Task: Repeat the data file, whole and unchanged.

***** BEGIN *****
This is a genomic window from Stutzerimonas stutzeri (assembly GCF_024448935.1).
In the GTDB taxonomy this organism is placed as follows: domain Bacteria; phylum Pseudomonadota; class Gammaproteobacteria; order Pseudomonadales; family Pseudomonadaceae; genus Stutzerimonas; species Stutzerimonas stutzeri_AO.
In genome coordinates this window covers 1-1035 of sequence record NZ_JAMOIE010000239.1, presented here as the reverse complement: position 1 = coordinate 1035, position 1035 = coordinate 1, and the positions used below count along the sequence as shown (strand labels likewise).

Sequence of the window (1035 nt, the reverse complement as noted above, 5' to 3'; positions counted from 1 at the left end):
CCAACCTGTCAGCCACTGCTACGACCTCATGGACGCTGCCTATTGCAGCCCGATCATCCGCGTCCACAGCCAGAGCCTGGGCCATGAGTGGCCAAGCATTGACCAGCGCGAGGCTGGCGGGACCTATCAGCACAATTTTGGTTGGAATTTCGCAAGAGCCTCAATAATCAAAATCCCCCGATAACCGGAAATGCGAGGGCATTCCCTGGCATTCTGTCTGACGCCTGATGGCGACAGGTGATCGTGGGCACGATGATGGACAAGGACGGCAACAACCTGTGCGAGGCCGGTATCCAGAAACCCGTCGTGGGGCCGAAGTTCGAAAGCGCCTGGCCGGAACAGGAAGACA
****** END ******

This is a genomic window from Stutzerimonas stutzeri (assembly GCF_024448935.1).
In the GTDB taxonomy this organism is placed as follows: domain Bacteria; phylum Pseudomonadota; class Gammaproteobacteria; order Pseudomonadales; family Pseudomonadaceae; genus Stutzerimonas; species Stutzerimonas stutzeri_AO.
In genome coordinates this window covers 1-1035 of sequence record NZ_JAMOIE010000239.1, presented here as the reverse complement: position 1 = coordinate 1035, position 1035 = coordinate 1, and the positions used below count along the sequence as shown (strand labels likewise).

Sequence of the window (1035 nt, the reverse complement as noted above, 5' to 3'; positions counted from 1 at the left end):
CCAACCTGTCAGCCACTGCTACGACCTCATGGACGCTGCCTATTGCAGCCCGATCATCCGCGTCCACAGCCAGAGCCTGGGCCATGAGTGGCCAAGCATTGACCAGCGCGAGGCTGGCGGGACCTATCAGCACAATTTTGGTTGGAATTTCGCAAGAGCCTCAATAATCAAAATCCCCCGATAACCGGAAATGCGAGGGCATTCCCTGGCATTCTGTCTGACGCCTGATGGCGACAGGTGATCGTGGGCACGATGATGGACAAGGACGGCAACAACCTGTGCGAGGCCGGTATCCAGAAACCCGTCGTGGGGCCGAAGTTCGAAAGCGCCTGGCCGGAACAGGAAGACA